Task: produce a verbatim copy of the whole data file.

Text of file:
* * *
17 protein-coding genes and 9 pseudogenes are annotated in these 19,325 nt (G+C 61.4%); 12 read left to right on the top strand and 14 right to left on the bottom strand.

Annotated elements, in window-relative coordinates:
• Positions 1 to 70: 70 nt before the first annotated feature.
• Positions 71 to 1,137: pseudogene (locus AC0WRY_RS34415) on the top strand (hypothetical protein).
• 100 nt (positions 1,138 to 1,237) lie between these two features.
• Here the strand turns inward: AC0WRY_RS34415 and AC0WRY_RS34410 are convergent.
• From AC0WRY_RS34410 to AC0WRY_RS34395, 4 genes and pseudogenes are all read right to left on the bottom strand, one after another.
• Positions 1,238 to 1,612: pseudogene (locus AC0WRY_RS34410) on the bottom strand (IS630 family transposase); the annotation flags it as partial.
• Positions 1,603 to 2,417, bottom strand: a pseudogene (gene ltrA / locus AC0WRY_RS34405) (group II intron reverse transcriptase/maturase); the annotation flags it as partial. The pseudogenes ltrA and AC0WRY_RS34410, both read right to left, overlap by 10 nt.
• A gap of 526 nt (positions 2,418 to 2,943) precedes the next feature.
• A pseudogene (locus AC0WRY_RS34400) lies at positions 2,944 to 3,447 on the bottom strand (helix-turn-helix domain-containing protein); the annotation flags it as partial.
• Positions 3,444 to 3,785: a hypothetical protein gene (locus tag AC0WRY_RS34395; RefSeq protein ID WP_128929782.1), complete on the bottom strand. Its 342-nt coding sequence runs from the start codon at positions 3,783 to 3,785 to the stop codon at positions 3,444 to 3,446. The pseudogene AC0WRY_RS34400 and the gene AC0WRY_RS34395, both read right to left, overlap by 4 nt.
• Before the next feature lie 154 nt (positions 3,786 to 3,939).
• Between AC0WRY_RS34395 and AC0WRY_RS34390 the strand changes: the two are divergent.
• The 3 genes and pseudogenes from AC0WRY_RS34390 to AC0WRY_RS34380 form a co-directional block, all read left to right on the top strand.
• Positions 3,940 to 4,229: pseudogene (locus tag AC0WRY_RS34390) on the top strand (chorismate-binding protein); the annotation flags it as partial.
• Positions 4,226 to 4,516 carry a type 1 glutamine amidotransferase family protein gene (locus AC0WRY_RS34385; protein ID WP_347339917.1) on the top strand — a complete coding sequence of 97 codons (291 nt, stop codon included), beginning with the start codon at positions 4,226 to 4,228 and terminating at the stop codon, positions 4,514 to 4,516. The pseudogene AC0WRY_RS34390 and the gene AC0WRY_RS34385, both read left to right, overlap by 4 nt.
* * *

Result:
17 protein-coding genes and 9 pseudogenes are annotated in these 19,325 nt (G+C 61.4%); 12 read left to right on the top strand and 14 right to left on the bottom strand.

Annotated elements, in window-relative coordinates:
• Positions 1 to 70: 70 nt before the first annotated feature.
• Positions 71 to 1,137: pseudogene (locus AC0WRY_RS34415) on the top strand (hypothetical protein).
• 100 nt (positions 1,138 to 1,237) lie between these two features.
• Here the strand turns inward: AC0WRY_RS34415 and AC0WRY_RS34410 are convergent.
• From AC0WRY_RS34410 to AC0WRY_RS34395, 4 genes and pseudogenes are all read right to left on the bottom strand, one after another.
• Positions 1,238 to 1,612: pseudogene (locus AC0WRY_RS34410) on the bottom strand (IS630 family transposase); the annotation flags it as partial.
• Positions 1,603 to 2,417, bottom strand: a pseudogene (gene ltrA / locus AC0WRY_RS34405) (group II intron reverse transcriptase/maturase); the annotation flags it as partial. The pseudogenes ltrA and AC0WRY_RS34410, both read right to left, overlap by 10 nt.
• A gap of 526 nt (positions 2,418 to 2,943) precedes the next feature.
• A pseudogene (locus AC0WRY_RS34400) lies at positions 2,944 to 3,447 on the bottom strand (helix-turn-helix domain-containing protein); the annotation flags it as partial.
• Positions 3,444 to 3,785: a hypothetical protein gene (locus tag AC0WRY_RS34395; RefSeq protein ID WP_128929782.1), complete on the bottom strand. Its 342-nt coding sequence runs from the start codon at positions 3,783 to 3,785 to the stop codon at positions 3,444 to 3,446. The pseudogene AC0WRY_RS34400 and the gene AC0WRY_RS34395, both read right to left, overlap by 4 nt.
• Before the next feature lie 154 nt (positions 3,786 to 3,939).
• Between AC0WRY_RS34395 and AC0WRY_RS34390 the strand changes: the two are divergent.
• The 3 genes and pseudogenes from AC0WRY_RS34390 to AC0WRY_RS34380 form a co-directional block, all read left to right on the top strand.
• Positions 3,940 to 4,229: pseudogene (locus tag AC0WRY_RS34390) on the top strand (chorismate-binding protein); the annotation flags it as partial.
• Positions 4,226 to 4,516 carry a type 1 glutamine amidotransferase family protein gene (locus AC0WRY_RS34385; protein ID WP_347339917.1) on the top strand — a complete coding sequence of 97 codons (291 nt, stop codon included), beginning with the start codon at positions 4,226 to 4,228 and terminating at the stop codon, positions 4,514 to 4,516. The pseudogene AC0WRY_RS34390 and the gene AC0WRY_RS34385, both read left to right, overlap by 4 nt.